The trial of Derek Chauvin, charged with second-degree murder, third-degree murder and second-degree manslaughter for the killing of George Floyd in May last year, is groundbreaking. This is the first televised trial in a Minnesota court room. The National Guard is activated. The world is watching. And with police and protestors clashing for a second night, the tension on the streets of Minneapolis is palpable.
As the prosecution’s case in the trial of Derek Chauvin nears its end, the piercing testimony of Minneapolis Chief of Police Medaria Arradondo is salient. While his testimony confirmed that Chauvin’s use of force violated department policy and has been lauded as a slam dunk for the prosecution, the unprecedentedness of the testimony is equally a reminder of systemic problems that make police testimonies like Arrandondo’s so rare.
Prosecutors in police misconduct cases are known for coming up against the Blue Wall of Silence - a term used to describe the unspoken loyalty rule that sees police officers protect one another by providing false testimony, turning off body cameras, and refusing to cooperate with investigators when charges of misconduct are laid against their colleagues.
This culture of cover ups makes the successful prosecution of police brutality arduous and uncommon. While around 1,000 Americans are fatally shot by police annually, according to data collected to May 2020 only 110 law enforcement officers have ever been charged with murder or manslaughter, and only 42 have been convicted. The fact that Chauvin was brought to trial at all is considered exceptional.
Furthermore, as Brown University’s, Nicole Gonzalez Van Cleve points out, police officers and prosecutors are interdependent. Criminal prosecutors are reliant on police officers. They are the ‘star witnesses’ needed to make convictions and career wins. As such, many prosecutors are reluctant to bring cases against officers and will overlook criminal behaviour (like perjury) knowing the damage that revealing it may have on their future trials. Prosecutors are bound by the Blue Wall of Silence and the police rely on it to save them from misconduct charges. This skews the US police trials towards acquittal.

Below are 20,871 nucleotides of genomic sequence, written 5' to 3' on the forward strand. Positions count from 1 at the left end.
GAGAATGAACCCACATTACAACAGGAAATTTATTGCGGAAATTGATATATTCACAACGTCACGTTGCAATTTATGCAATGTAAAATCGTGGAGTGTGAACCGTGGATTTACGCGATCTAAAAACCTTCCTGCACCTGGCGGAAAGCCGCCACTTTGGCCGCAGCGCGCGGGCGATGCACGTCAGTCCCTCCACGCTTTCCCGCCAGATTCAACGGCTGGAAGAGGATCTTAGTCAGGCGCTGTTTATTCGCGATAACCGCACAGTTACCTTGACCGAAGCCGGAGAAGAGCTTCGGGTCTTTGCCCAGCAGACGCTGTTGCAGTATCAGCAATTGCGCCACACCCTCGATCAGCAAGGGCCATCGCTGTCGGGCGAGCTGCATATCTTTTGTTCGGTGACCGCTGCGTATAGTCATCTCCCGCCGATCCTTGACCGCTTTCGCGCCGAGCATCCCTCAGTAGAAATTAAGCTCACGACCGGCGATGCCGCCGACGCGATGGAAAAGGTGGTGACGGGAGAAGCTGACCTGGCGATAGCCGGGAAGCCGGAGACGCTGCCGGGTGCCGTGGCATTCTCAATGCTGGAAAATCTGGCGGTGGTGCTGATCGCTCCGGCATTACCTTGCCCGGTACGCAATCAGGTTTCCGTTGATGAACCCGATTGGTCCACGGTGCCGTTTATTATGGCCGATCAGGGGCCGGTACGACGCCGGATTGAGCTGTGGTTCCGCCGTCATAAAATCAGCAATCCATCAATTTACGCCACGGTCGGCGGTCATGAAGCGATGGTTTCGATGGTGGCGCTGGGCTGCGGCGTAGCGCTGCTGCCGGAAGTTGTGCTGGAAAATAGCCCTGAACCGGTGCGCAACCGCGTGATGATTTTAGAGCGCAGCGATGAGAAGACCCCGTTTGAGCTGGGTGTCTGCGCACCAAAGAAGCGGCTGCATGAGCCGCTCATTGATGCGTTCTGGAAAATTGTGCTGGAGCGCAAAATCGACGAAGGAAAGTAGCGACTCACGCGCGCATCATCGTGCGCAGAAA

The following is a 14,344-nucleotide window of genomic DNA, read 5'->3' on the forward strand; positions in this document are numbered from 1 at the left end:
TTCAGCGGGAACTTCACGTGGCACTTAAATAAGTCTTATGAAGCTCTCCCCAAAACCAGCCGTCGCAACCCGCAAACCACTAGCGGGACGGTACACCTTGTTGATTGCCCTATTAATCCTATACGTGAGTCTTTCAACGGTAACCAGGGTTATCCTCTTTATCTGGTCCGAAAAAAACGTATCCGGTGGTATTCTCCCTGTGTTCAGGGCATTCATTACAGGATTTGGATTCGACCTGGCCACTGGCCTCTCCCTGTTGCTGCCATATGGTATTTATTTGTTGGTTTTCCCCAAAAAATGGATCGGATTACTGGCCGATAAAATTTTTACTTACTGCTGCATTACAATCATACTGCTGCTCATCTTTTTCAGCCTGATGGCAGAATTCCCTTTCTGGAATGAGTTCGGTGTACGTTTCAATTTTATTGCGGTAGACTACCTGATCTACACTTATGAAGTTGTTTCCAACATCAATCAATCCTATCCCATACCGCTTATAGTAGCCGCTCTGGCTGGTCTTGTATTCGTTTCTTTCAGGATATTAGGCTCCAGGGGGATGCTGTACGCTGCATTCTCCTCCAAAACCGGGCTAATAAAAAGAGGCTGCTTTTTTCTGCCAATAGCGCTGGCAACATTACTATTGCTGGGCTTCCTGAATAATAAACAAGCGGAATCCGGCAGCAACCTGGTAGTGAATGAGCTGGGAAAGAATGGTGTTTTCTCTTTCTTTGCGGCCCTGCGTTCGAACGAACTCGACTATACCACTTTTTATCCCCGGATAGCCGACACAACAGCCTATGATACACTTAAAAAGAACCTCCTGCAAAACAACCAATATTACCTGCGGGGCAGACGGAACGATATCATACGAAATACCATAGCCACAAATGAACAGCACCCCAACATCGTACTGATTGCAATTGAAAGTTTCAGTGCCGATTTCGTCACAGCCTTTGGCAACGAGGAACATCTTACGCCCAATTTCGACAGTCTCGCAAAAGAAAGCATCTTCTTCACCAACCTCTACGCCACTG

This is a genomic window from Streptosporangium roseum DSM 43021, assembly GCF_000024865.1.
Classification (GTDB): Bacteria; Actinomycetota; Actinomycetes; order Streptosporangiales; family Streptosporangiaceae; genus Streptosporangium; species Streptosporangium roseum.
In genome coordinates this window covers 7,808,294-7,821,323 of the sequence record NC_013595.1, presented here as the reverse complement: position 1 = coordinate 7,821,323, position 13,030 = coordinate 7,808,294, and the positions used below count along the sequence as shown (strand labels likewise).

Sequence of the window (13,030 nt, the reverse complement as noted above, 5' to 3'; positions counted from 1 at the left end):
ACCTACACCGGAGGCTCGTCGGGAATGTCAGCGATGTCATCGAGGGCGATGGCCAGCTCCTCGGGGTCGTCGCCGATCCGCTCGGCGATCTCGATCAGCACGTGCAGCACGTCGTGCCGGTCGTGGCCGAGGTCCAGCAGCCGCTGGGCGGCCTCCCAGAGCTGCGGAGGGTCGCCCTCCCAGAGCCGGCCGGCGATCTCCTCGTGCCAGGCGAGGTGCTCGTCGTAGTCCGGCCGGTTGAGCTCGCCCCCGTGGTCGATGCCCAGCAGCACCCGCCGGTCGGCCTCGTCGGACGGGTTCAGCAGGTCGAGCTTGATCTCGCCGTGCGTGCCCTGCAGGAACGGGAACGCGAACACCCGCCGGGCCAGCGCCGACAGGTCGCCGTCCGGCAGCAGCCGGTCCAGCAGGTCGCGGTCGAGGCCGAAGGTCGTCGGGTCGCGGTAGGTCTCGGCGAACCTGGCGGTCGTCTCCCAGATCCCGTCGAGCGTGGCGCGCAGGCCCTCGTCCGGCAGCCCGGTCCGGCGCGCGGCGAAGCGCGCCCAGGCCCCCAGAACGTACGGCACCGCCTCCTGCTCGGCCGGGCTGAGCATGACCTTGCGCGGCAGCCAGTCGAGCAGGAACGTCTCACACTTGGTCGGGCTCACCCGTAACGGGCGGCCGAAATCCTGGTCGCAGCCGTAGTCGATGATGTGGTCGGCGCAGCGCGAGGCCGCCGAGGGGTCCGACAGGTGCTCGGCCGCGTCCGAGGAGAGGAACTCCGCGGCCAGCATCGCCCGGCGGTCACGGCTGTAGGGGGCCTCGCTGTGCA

The potential for Chauvin’s trial to lead to acquittal makes the existing unrest on the streets of Minneapolis highly flammable. Amid this week’s police shooting of Dante Wright, a 20-year-old Black man, Minneapolis is on high alert. Local officials have purportedly spent $1 million on security measures including barbed-wire fences, locked down the city’s centre, enforced curfews, and deployed the National Guard.
Watching on, Australians may be tempted to shake their heads in judgement of the United States. Polling conducted by the United States Studies Centre in 2019 revealed that less than 30 per cent of Australians view US race relations favourably. However, Australia cannot deny its similar tether to the critical underlying feature of the trial: racial prejudice.
The same USSC polling revealed that the vast majority of Australian respondents with European or Australian ancestry held prejudicial attitudes towards Indigenous Australians. Sixty-four per cent of Australian respondents with European or Australian ancestry believed that Indigenous Australians were either lazier or less intelligent than white people. For comparison, the same polling found that 38 per cent of white Americans believed that African-Americans were either lazier or less intelligent than white people.
Australia may have stricter gun laws, less instances of police brutality, and less extremes of wealth and poverty than the United States. But Australia is clearly not immune to prejudice and systemic injustice. With at least 474 Aboriginal and Torres Strait Islander deaths in custody since 1991 and never having successfully convicted a police officer for murder, Derek Chauvin’s trail should not open a window for Australia to pass judgement on the US but should hold up a mirror to our like shortcomings.